Most of us stand a much greater chance of reading about celebrity tragedy in the pages of People than of appearing in the magazine ourselves.

That doesn't mean we can't learn a lesson or two from the unexpected death of Anna Nicole Smith. I can say that this tabloid sensation's sudden death, which left behind a five-month-old girl, could happen to any of us. It probably wouldn't be covered by the paparazzi with quite the same intensity, but it would still be calamitous to your family.

For some of you, it's much more fun to contemplate your toenails than to think about the possibility of your unexpected demise, but it's worth considering long enough to take the necessary precautions. Take a look at the places where Anna Nicole slipped up so you don't make the same mistakes.

If you have dependents, you'll want to name a guardian to take care of your children in the awful event that you and your spouse meet your end at the same time. It's probably much easier to do this if you're not involved in a paternity battle that could significantly complicate matters. Anna Nicole's infant daughter, reported to be under the care of friends in the Bahamas, could face a pretty unstable future if her lineage isn't decided pretty quickly. Give some serious thought to the kind of life you'd like your children to have if you're not around to make it happen.

This, and other information, belongs in your will. Attorneys currently don't know whether Anna Nicole had a will. If not, her estate will be subject to the laws of her country of residence. (Apparently, there are questions about that, too, since she had taken up living in the Bahamas.) Leaving your estate subject to state laws means the state, not you, will make the decisions about who administers your estate, how final bills get paid, how your assets will be distributed, and who will care for your children.

You can take control of those decisions by writing a will or updating an existing will to lay out your wishes. If you have the simplest of situations, you might be able to take advantage of do-it-yourself books and software. For anything more complicated, you may choose to see an estate-planning attorney.

But some simpler things can also make the transfer of your assets go smoothly. Make sure to update the beneficiary information on your retirement accounts. This is especially important if you've recently divorced or married. Hold your property jointly if you want your spouse to immediately inherit the assets. You can find more details about the importance of a will and other legal documents in this section of the Retirement Center.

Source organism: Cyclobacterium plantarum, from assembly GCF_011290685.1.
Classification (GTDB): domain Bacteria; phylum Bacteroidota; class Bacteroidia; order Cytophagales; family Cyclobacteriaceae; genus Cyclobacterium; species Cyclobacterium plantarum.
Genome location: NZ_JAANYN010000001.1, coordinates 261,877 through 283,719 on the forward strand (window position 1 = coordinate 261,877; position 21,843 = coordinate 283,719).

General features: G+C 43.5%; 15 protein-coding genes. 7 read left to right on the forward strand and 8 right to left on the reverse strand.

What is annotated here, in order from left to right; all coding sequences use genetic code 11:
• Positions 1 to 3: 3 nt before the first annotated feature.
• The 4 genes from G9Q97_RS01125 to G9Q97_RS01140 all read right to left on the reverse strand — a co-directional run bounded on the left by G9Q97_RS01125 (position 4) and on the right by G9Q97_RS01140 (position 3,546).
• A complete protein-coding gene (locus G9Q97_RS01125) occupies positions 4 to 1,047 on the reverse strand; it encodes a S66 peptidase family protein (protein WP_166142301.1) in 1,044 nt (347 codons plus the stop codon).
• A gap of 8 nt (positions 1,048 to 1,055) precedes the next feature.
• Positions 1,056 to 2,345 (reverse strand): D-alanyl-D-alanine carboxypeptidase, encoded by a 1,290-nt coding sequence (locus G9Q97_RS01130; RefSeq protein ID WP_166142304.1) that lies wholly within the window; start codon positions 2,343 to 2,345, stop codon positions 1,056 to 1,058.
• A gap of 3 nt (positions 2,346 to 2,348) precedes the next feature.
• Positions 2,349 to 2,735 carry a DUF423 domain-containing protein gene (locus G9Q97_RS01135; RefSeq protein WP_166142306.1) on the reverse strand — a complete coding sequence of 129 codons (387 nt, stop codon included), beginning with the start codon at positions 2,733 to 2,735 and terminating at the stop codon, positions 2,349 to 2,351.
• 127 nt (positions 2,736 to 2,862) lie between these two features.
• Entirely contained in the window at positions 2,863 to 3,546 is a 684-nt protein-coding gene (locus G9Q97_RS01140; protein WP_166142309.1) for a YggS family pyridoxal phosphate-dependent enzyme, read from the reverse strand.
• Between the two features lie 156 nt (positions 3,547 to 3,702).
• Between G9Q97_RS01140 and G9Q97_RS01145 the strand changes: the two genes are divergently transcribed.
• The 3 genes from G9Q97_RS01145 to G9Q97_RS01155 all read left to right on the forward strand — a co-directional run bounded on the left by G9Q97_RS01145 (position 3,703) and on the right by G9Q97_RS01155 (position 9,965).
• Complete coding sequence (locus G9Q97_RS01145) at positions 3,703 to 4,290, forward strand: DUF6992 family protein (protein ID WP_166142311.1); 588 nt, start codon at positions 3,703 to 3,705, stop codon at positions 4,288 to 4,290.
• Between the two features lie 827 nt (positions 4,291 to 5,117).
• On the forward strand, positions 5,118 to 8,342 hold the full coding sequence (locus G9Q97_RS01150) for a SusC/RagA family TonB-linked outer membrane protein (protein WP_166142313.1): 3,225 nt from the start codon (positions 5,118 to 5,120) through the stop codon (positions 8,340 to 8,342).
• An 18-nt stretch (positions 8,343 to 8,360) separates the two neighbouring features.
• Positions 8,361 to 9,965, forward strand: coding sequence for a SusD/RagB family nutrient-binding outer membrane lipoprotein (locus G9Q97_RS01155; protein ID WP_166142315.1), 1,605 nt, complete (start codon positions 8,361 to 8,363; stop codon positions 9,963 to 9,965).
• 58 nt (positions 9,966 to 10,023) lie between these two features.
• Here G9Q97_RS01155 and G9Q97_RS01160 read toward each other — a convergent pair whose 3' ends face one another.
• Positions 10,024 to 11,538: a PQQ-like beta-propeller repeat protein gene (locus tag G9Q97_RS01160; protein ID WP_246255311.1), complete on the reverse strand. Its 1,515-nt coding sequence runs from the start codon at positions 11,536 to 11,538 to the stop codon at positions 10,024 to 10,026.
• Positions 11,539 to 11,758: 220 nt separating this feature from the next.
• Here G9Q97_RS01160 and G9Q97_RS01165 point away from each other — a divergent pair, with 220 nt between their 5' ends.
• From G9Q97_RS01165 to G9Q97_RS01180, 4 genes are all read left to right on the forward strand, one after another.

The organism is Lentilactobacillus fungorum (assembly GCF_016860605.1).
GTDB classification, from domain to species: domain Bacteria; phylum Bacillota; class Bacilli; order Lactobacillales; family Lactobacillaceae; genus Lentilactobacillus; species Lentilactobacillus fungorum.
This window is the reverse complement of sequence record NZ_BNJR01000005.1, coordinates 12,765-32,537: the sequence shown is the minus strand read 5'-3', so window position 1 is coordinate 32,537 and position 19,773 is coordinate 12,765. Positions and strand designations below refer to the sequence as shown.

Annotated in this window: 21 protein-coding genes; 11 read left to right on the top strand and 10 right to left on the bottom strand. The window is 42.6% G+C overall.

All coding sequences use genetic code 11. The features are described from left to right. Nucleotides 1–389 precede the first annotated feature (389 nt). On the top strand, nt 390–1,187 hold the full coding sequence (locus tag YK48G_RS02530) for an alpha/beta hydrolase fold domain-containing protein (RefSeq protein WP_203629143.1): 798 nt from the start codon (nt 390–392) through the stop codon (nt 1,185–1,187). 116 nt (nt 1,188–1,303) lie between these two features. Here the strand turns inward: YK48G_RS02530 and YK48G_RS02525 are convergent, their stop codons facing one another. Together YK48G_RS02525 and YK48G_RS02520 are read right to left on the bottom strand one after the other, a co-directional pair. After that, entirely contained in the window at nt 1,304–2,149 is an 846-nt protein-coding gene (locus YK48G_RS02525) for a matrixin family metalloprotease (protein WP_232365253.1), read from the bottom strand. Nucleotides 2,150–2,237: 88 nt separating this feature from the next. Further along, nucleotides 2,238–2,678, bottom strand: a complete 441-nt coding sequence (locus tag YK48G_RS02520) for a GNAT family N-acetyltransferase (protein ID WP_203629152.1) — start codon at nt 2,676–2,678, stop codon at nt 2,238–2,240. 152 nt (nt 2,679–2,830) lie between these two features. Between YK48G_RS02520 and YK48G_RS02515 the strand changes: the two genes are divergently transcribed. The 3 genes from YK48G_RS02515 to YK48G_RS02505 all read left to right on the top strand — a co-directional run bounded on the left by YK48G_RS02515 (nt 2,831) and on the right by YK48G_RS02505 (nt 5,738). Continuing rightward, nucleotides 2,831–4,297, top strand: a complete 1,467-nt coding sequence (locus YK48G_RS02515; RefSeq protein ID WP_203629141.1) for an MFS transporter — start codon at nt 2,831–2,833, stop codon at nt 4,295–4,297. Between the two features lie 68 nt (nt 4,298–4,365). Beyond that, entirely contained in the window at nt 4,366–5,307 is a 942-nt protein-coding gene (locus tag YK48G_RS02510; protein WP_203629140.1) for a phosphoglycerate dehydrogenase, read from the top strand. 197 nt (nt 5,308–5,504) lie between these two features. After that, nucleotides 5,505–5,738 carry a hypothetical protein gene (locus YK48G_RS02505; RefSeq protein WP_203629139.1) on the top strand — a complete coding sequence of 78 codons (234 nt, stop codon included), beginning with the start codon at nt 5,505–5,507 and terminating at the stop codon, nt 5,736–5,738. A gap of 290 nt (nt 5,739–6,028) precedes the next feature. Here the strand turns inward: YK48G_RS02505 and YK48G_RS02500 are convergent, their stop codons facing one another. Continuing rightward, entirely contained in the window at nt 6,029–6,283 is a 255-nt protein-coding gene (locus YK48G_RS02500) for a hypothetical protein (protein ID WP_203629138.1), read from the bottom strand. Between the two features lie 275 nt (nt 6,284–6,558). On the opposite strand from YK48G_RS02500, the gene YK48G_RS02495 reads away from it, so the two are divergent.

Also, make sure to update the beneficiary information on your life insurance -- and to carry life insurance. Depending upon the final outcome of Anna Nicole's legal battles over her late billionaire husband's estate, her daughter could stand to inherit hundreds of millions. If things don't go her way, she may get nothing. In either case, the legal wrangling could take years. In the meantime, the infant's immediate needs could be taken care of with life insurance. Make sure your family can make do if you, and therefore your contribution to the family income, disappear. Take a look at the life insurance section of the Insurance Center for more information.

Keep these and other records in good order, someplace where someone can find them after your death. The disposition of Anna Nicole's estate may hinge upon whether she had really married her attorney, something that's not evidently been proven. If you have a complicated family life, a will and proper documentation become even more important.

This sounds like an overwhelming task, and it can be complicated. Tackle one thing at a time, and you'll get it done. Leaving this important work unfinished could subject your family to a lot of trouble and heartache if the worst case does occur.

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Fool contributor Mary Dalrymple welcomes your feedback.